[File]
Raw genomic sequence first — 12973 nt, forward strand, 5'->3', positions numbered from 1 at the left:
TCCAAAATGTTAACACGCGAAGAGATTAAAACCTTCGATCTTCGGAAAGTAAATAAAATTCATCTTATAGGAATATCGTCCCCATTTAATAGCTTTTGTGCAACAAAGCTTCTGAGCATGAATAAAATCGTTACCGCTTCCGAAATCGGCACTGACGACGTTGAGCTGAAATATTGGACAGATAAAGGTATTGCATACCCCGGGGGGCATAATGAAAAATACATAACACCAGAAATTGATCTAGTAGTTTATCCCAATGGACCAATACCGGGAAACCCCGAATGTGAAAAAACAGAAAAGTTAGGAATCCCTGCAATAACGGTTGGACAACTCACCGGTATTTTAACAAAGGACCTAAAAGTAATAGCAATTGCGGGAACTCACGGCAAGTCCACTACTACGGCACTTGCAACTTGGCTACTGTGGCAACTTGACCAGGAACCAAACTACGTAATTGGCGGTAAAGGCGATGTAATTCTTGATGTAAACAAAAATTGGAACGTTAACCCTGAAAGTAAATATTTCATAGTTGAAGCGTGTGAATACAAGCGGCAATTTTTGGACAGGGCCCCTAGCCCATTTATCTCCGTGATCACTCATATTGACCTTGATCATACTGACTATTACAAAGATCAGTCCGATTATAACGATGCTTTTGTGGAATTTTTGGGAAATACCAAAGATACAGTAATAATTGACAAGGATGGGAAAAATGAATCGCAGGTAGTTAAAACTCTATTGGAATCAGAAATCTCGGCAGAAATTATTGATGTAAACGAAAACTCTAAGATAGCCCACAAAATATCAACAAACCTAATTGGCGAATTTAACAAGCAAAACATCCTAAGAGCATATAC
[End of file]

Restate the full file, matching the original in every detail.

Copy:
Raw genomic sequence first — 12973 nt, forward strand, 5'->3', positions numbered from 1 at the left:
TCCAAAATGTTAACACGCGAAGAGATTAAAACCTTCGATCTTCGGAAAGTAAATAAAATTCATCTTATAGGAATATCGTCCCCATTTAATAGCTTTTGTGCAACAAAGCTTCTGAGCATGAATAAAATCGTTACCGCTTCCGAAATCGGCACTGACGACGTTGAGCTGAAATATTGGACAGATAAAGGTATTGCATACCCCGGGGGGCATAATGAAAAATACATAACACCAGAAATTGATCTAGTAGTTTATCCCAATGGACCAATACCGGGAAACCCCGAATGTGAAAAAACAGAAAAGTTAGGAATCCCTGCAATAACGGTTGGACAACTCACCGGTATTTTAACAAAGGACCTAAAAGTAATAGCAATTGCGGGAACTCACGGCAAGTCCACTACTACGGCACTTGCAACTTGGCTACTGTGGCAACTTGACCAGGAACCAAACTACGTAATTGGCGGTAAAGGCGATGTAATTCTTGATGTAAACAAAAATTGGAACGTTAACCCTGAAAGTAAATATTTCATAGTTGAAGCGTGTGAATACAAGCGGCAATTTTTGGACAGGGCCCCTAGCCCATTTATCTCCGTGATCACTCATATTGACCTTGATCATACTGACTATTACAAAGATCAGTCCGATTATAACGATGCTTTTGTGGAATTTTTGGGAAATACCAAAGATACAGTAATAATTGACAAGGATGGGAAAAATGAATCGCAGGTAGTTAAAACTCTATTGGAATCAGAAATCTCGGCAGAAATTATTGATGTAAACGAAAACTCTAAGATAGCCCACAAAATATCAACAAACCTAATTGGCGAATTTAACAAGCAAAACATCCTAAGAGCATATAC